Grey literature is difficult to define, but its main characteristics are that its production and distribution is outside the realm of commercial publishing, and that it is ephemeral (Schopfel, J. & Farace, D.J. 'Grey literature' in Encyclopedia of Library and Information Science, 3rd ed. DOI: 10.1081/E-ELIS3-120043732).
Grey literature "may include, but are not limited to the following types of materials: reports (pre-prints, preliminary progress and advanced reports, technical reports, statistical reports, memoranda, state-of-the art reports, market research reports, etc.), theses, conference proceedings, technical specifications and standards, non-commercial translations, bibliographies, technical and commercial documentation, and official documents not published commercially (primarily government reports and documents)."
Image source: Fade Library Early Morning by Kieran Lamb (CC BY-SA 2.0)
Gender and sexuality studies 'depends on access to to archival collections, pamphlet material, unpublished scholarship, and grass-roots or small press publications' (Greening, A. 'Archival materials' in Information sources in women's studies and feminism, Olson, H.A. ed., Munchen: K.G. Sauer, 2010).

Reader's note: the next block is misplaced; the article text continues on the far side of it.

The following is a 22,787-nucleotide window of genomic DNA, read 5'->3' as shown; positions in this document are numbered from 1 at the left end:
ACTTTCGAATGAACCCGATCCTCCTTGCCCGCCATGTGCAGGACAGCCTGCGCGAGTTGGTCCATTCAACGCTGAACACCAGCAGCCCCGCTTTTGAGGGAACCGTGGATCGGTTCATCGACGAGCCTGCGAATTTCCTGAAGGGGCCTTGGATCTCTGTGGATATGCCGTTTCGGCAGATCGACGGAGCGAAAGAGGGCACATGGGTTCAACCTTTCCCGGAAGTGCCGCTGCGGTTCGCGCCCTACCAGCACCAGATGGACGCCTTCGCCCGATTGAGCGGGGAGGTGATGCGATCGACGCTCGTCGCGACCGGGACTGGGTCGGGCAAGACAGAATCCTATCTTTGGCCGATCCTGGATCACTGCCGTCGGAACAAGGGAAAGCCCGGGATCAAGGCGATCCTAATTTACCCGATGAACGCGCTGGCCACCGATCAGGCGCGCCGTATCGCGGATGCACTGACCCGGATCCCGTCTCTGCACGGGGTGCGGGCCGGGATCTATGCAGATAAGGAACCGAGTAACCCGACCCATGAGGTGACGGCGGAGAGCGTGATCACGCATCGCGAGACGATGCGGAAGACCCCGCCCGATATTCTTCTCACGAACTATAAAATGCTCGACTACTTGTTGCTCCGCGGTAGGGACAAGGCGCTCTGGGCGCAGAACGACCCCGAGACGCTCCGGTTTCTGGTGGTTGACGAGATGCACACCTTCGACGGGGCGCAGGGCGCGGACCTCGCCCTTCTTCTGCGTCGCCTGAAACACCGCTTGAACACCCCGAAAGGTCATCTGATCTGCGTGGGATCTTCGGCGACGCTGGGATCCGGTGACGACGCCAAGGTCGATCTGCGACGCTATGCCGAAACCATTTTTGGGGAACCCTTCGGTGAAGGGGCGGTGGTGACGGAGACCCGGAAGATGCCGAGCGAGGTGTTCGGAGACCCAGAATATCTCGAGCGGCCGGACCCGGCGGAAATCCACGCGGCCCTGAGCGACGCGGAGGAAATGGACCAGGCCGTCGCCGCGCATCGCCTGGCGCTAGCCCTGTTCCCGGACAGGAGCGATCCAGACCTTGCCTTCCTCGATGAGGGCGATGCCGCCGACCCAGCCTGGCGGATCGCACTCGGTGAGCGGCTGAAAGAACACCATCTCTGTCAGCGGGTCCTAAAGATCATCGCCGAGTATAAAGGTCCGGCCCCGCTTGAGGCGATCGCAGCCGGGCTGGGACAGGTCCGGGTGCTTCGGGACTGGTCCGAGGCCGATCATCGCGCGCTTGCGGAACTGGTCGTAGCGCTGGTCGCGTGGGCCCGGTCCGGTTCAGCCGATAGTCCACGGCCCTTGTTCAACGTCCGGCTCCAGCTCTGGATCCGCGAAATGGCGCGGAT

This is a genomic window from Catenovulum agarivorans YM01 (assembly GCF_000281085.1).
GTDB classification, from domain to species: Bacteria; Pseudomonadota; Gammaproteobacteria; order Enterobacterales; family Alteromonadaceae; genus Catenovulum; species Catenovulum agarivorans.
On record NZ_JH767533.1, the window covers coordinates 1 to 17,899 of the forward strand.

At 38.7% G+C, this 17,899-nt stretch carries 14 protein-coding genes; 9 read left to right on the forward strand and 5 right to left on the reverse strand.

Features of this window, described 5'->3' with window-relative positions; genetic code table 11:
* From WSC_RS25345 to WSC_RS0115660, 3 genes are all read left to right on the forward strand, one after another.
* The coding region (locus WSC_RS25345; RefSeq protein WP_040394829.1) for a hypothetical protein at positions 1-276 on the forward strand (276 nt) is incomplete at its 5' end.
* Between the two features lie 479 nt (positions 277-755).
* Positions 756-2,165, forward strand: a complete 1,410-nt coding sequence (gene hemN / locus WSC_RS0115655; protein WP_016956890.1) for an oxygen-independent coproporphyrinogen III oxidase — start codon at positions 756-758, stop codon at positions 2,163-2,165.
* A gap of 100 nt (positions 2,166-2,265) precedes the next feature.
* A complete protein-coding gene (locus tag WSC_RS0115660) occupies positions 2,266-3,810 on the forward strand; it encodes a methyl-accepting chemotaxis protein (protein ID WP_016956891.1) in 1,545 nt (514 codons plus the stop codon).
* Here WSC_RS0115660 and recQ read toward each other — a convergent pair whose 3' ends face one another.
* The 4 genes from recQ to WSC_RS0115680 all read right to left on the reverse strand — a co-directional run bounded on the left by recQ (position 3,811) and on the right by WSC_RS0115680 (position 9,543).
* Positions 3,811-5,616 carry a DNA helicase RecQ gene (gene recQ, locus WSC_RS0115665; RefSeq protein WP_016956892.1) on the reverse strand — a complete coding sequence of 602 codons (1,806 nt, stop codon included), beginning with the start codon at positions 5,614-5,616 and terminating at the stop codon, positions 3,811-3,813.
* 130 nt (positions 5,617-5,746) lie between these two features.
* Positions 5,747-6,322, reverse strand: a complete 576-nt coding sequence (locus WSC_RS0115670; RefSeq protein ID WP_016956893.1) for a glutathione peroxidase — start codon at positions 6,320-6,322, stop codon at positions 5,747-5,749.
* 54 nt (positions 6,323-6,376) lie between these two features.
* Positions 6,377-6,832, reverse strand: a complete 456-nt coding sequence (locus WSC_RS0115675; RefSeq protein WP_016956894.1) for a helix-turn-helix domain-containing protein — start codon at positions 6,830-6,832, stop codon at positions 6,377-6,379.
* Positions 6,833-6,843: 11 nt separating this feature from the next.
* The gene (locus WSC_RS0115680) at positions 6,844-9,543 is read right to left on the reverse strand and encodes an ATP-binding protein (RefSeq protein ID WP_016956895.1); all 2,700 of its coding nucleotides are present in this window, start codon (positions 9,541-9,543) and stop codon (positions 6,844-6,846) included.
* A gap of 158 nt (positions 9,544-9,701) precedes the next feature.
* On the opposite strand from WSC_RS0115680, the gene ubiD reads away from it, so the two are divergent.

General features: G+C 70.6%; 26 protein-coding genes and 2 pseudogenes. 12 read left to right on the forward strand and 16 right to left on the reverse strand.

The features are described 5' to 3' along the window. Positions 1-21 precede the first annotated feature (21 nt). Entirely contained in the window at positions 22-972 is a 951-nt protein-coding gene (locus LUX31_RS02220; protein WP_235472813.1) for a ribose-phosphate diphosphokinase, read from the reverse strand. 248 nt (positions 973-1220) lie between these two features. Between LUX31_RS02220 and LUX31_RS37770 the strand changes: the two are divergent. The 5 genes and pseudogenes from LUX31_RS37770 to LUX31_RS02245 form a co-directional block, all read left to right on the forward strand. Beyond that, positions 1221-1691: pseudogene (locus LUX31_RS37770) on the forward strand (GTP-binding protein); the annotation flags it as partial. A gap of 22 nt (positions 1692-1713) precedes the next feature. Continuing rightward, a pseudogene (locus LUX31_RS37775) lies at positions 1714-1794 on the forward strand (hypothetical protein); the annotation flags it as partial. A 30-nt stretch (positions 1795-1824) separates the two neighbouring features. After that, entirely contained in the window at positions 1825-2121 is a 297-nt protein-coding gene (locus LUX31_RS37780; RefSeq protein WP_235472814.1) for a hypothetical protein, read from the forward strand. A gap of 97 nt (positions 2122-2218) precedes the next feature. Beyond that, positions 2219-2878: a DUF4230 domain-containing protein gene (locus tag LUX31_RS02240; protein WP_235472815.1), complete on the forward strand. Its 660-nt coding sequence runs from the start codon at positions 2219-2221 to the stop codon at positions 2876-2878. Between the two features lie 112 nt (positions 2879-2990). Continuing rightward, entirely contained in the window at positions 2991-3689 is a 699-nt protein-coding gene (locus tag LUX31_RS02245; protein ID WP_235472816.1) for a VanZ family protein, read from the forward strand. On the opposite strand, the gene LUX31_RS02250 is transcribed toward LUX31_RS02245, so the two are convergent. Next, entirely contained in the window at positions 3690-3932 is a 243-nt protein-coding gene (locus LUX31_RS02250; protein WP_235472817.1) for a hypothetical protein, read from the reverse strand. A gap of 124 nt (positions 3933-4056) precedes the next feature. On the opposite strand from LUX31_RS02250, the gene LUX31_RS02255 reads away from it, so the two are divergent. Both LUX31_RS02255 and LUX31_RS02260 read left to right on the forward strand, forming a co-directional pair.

Searching the grey literature offers the potential to balance any tendencies for publication bias (PHCRIS http://www.phcris.org.au/guides/grey_literature.php. Accessed 9 Nov 15). In gender and sexuality studies, publication bias is the tendency for the voices of certain groups to have been excluded from mainstream publication during certain periods due to gender, sexual identity, race or social status. This exclusion means that it is sometimes necessary to go to grey literature to find these excluded voices.
Key questions to ask include:
Google and Google Scholar can be good sources for finding grey literature. To avoid unwanted results, use operators to limit your search.
Google Operators To search Google by domain or site, use
Google Advanced (Found under Settings in bottom right corner) Provides rudimentary search fields as well as limiters including region, site/domain, file type or where the search terms appear on the page. Google Scholar uses similar search strategies but with results limited to academic resources.
As with all information, it is important to identify whether the information contained in grey literature is credible. Be aware of private research organisations, 'think tanks' etc as they have their own commercial, political or social interests and biases.
The AACODS Checklist, (Authority, Accuracy, Coverage, Objectivity, Date, Significance) by Jess Tyndal at Flinders University, is a good resource on evaluating grey literature.
(Content courtesy of La Trobe Univerity Library)